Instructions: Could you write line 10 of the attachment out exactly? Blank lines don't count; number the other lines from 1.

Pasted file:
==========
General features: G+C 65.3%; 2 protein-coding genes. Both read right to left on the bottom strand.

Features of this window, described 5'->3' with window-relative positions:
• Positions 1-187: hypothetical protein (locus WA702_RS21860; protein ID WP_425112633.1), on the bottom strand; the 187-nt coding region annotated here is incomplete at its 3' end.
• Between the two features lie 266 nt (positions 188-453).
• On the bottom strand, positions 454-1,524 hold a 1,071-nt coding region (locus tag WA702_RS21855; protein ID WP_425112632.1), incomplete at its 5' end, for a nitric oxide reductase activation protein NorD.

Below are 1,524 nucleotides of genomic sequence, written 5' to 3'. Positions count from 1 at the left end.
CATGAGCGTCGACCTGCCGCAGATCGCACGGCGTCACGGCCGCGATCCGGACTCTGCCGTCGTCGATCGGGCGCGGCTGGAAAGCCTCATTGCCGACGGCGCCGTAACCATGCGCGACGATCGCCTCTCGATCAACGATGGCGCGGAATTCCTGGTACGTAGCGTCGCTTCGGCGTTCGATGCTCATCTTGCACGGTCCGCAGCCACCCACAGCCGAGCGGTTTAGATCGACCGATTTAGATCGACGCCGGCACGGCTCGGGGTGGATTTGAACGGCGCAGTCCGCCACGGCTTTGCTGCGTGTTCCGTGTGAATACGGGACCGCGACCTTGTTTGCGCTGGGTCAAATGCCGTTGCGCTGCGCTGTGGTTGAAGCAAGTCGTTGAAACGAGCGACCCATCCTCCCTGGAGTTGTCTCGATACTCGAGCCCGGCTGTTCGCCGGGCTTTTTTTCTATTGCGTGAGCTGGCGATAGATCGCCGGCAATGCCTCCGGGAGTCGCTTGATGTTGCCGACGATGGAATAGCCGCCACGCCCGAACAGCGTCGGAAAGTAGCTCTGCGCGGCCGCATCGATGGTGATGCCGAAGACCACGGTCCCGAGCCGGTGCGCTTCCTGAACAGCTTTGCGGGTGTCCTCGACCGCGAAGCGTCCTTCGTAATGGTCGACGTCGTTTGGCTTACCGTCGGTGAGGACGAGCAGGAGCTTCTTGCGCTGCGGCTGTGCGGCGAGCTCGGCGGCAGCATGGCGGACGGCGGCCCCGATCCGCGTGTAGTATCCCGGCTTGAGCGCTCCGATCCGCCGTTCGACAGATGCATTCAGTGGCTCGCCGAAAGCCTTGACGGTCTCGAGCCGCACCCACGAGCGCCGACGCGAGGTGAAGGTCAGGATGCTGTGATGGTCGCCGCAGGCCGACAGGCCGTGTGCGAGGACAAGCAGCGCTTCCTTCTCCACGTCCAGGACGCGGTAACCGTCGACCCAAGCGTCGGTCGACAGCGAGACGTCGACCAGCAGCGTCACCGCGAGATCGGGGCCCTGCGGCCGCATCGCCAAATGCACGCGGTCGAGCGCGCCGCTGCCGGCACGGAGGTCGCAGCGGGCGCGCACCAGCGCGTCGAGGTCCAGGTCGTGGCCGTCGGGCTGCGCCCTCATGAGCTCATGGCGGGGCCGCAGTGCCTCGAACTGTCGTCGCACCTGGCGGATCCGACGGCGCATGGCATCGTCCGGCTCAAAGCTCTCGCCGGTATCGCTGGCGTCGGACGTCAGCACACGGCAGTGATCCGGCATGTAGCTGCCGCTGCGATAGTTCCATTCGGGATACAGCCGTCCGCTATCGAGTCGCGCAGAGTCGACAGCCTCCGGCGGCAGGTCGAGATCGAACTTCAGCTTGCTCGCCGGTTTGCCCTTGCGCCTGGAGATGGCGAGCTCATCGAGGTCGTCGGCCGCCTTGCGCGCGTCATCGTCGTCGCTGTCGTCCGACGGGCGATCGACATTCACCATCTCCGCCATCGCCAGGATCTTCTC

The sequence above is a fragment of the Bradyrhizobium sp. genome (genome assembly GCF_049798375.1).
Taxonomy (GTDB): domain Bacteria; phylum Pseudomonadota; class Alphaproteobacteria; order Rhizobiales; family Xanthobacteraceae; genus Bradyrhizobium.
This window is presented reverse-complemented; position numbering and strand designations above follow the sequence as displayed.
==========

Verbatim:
This window is presented reverse-complemented; position numbering and strand designations above follow the sequence as displayed.